“Down the post road, on still autumn nights, belated wayfarers sometimes heard the sound of hoofs. A madly galloping horse seemed to approach, but no horse or horseman was visible to the keenest eyes…All agreed that the hoofbeats stopped as though the rider had reined in suddenly, and that they were never heard further south than the immense old tulip tree, known as André’s tree, that spread it’s gaunt ghost-like arms in the moonlight.”–Chronicles of Tarrytown and Sleepy Hollow, by Edgar Mayhew Bacon
Two ghostly horsemen. One gallops headless out of the pages of Irving’s The Legend of Sleepy Hollow and the other rides alongside from the pages of history books. The Van Tassel’s at their harvest feast sit around the crackling fire to regale guests with ghost stories. They speak of the Spook Rock, Raven Rock, and the Headless Horseman. They also speak of none other than the poor and tragic ghost of the British Spy Major John André. Here is where lore and legend blend with history.
On October 2nd, 1780, Major John André was hanged as a spy on the other side of the Hudson River at Tappan. He was only 28 years old and yet, he does not haunt the site of his execution. Instead, on certain crisp evenings towards the end of September, the sound of his horse’s hoof falls echo down the road and come to an abrupt stop at the exact spot where he was apprehended.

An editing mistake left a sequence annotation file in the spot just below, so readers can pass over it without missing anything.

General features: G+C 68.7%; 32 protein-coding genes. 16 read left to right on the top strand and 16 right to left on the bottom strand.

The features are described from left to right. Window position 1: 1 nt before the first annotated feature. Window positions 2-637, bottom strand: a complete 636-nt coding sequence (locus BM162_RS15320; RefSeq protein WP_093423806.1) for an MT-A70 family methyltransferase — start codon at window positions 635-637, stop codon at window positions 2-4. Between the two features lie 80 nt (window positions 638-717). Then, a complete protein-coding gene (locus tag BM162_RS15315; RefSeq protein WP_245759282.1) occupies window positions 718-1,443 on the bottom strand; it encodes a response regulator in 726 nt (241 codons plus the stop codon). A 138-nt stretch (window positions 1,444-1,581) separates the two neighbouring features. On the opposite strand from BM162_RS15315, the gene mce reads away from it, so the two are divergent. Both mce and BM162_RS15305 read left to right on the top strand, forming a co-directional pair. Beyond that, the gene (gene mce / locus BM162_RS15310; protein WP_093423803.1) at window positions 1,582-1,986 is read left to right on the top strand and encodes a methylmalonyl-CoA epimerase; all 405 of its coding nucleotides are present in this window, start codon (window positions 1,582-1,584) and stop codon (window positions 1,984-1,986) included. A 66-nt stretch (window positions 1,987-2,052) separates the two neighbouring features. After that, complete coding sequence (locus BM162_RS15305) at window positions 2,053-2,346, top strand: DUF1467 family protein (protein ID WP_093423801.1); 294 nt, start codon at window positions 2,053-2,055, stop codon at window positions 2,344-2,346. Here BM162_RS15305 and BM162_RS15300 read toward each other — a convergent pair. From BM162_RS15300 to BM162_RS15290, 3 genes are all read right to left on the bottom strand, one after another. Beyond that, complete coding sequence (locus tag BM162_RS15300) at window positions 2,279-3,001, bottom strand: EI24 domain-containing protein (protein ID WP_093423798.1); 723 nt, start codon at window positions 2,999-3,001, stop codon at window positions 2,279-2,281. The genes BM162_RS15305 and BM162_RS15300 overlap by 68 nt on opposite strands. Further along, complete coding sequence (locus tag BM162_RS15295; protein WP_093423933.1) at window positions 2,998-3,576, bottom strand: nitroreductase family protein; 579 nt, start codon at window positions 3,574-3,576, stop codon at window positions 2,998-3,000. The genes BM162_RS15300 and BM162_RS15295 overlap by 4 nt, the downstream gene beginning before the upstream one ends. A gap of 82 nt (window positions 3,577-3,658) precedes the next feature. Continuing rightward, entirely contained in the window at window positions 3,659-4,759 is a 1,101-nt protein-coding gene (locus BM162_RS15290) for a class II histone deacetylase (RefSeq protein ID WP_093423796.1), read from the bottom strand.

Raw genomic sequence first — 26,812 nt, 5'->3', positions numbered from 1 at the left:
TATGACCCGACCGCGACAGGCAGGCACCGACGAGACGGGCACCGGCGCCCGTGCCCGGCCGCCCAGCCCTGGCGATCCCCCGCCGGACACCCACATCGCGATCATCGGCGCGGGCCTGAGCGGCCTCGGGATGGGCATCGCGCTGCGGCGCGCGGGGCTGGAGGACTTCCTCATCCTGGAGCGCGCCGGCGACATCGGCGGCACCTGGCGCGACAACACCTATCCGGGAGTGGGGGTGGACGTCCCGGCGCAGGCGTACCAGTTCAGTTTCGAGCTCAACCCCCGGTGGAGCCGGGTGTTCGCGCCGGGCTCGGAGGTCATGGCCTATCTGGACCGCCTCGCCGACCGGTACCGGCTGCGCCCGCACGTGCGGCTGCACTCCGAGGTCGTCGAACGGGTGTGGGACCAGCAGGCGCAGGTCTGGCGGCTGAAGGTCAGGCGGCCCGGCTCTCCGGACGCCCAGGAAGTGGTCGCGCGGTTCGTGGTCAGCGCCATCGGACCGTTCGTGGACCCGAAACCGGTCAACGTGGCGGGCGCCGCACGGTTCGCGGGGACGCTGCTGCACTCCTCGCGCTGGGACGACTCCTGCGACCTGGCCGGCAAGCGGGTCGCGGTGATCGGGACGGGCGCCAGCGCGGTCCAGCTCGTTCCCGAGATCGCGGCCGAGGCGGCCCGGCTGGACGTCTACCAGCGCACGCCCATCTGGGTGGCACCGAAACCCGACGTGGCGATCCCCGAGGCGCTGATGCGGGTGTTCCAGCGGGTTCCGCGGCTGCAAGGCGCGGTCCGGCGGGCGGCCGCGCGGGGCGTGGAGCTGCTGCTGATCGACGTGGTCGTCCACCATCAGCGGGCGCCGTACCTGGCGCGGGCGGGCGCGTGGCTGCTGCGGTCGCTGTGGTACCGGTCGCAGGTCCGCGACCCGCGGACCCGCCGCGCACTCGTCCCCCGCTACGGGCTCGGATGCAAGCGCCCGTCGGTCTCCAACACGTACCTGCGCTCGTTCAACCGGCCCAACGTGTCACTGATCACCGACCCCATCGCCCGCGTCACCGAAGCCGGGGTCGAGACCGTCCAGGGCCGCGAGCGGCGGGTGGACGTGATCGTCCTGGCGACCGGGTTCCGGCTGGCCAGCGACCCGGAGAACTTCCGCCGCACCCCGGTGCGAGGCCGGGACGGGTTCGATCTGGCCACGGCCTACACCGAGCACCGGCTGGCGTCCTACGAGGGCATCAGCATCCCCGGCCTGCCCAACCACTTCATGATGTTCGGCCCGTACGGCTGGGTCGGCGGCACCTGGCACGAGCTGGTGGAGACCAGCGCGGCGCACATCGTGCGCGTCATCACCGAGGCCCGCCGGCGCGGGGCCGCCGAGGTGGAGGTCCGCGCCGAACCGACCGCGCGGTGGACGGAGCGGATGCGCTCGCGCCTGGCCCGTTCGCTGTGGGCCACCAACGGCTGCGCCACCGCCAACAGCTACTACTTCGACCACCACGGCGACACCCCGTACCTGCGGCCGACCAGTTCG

Eyewitnesses never report seeing anything here, but the sounds of his ride were reported year after year on the anniversary of the famous capture. Not content to wail and moan near the site of the gallows, it would seem that André’s ghost instead returns to Tarrytown, again and again, to try and succeed in his mission. Each time, he fails and is doomed to repeat it again. The creek still runs at this spot, and where the old tulip tree used to stand is now empty as it was reportedly destroyed by lighting around the same time as the reporting of traitor Benedict Arnold’s death in 1801.
As with many ghosts, as the years go by the recollections fade and the sightings dwindle to nothing. Perhaps it is the busy cars on what was the old road drowning out the sound of hoofbeats, or perhaps the more we forget, the more the spook begins to fade; as if the haunting is only as present as memory is. Or, because this is Sleepy Hollow, there is only room for one phantom horseman galloping the streets searching in vain for something that is lost.